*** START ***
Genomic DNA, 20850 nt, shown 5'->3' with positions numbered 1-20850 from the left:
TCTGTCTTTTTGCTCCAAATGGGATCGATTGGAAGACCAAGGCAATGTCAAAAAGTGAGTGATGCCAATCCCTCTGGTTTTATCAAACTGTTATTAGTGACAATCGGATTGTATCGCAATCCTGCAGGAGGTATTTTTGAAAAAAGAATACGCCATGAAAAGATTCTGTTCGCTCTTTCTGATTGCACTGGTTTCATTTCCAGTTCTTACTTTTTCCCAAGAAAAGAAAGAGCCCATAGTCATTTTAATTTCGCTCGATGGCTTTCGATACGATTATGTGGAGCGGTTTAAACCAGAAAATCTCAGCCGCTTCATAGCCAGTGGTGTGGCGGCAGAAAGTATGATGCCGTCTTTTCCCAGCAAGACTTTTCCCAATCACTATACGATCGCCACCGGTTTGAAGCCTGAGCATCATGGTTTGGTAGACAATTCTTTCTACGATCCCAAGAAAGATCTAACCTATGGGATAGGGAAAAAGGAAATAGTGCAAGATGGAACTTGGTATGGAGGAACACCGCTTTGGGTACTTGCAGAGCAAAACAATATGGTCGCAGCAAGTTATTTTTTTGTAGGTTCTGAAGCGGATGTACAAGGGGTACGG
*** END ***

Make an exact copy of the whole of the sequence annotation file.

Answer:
Genomic DNA, 20850 nt, shown 5'->3' with positions numbered 1-20850 from the left:
TCTGTCTTTTTGCTCCAAATGGGATCGATTGGAAGACCAAGGCAATGTCAAAAAGTGAGTGATGCCAATCCCTCTGGTTTTATCAAACTGTTATTAGTGACAATCGGATTGTATCGCAATCCTGCAGGAGGTATTTTTGAAAAAAGAATACGCCATGAAAAGATTCTGTTCGCTCTTTCTGATTGCACTGGTTTCATTTCCAGTTCTTACTTTTTCCCAAGAAAAGAAAGAGCCCATAGTCATTTTAATTTCGCTCGATGGCTTTCGATACGATTATGTGGAGCGGTTTAAACCAGAAAATCTCAGCCGCTTCATAGCCAGTGGTGTGGCGGCAGAAAGTATGATGCCGTCTTTTCCCAGCAAGACTTTTCCCAATCACTATACGATCGCCACCGGTTTGAAGCCTGAGCATCATGGTTTGGTAGACAATTCTTTCTACGATCCCAAGAAAGATCTAACCTATGGGATAGGGAAAAAGGAAATAGTGCAAGATGGAACTTGGTATGGAGGAACACCGCTTTGGGTACTTGCAGAGCAAAACAATATGGTCGCAGCAAGTTATTTTTTTGTAGGTTCTGAAGCGGATGTACAAGGGGTACGG